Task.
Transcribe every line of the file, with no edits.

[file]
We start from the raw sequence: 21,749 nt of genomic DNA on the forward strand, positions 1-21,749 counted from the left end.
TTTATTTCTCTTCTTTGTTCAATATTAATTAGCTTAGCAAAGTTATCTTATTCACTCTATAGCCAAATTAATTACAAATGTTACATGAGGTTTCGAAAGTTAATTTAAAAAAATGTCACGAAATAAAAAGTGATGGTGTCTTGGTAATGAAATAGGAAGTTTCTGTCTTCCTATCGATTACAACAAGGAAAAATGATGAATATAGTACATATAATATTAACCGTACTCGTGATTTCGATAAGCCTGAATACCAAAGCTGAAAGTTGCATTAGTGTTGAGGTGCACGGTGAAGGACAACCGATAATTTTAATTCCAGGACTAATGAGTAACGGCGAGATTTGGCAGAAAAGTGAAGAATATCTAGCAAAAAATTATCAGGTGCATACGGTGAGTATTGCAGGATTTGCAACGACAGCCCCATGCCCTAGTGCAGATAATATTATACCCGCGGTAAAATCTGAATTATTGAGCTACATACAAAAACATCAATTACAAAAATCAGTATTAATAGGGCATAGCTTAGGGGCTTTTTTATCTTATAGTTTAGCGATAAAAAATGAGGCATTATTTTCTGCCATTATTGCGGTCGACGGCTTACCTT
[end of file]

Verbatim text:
We start from the raw sequence: 21,749 nt of genomic DNA on the forward strand, positions 1-21,749 counted from the left end.
TTTATTTCTCTTCTTTGTTCAATATTAATTAGCTTAGCAAAGTTATCTTATTCACTCTATAGCCAAATTAATTACAAATGTTACATGAGGTTTCGAAAGTTAATTTAAAAAAATGTCACGAAATAAAAAGTGATGGTGTCTTGGTAATGAAATAGGAAGTTTCTGTCTTCCTATCGATTACAACAAGGAAAAATGATGAATATAGTACATATAATATTAACCGTACTCGTGATTTCGATAAGCCTGAATACCAAAGCTGAAAGTTGCATTAGTGTTGAGGTGCACGGTGAAGGACAACCGATAATTTTAATTCCAGGACTAATGAGTAACGGCGAGATTTGGCAGAAAAGTGAAGAATATCTAGCAAAAAATTATCAGGTGCATACGGTGAGTATTGCAGGATTTGCAACGACAGCCCCATGCCCTAGTGCAGATAATATTATACCCGCGGTAAAATCTGAATTATTGAGCTACATACAAAAACATCAATTACAAAAATCAGTATTAATAGGGCATAGCTTAGGGGCTTTTTTATCTTATAGTTTAGCGATAAAAAATGAGGCATTATTTTCTGCCATTATTGCGGTCGACGGCTTACCTT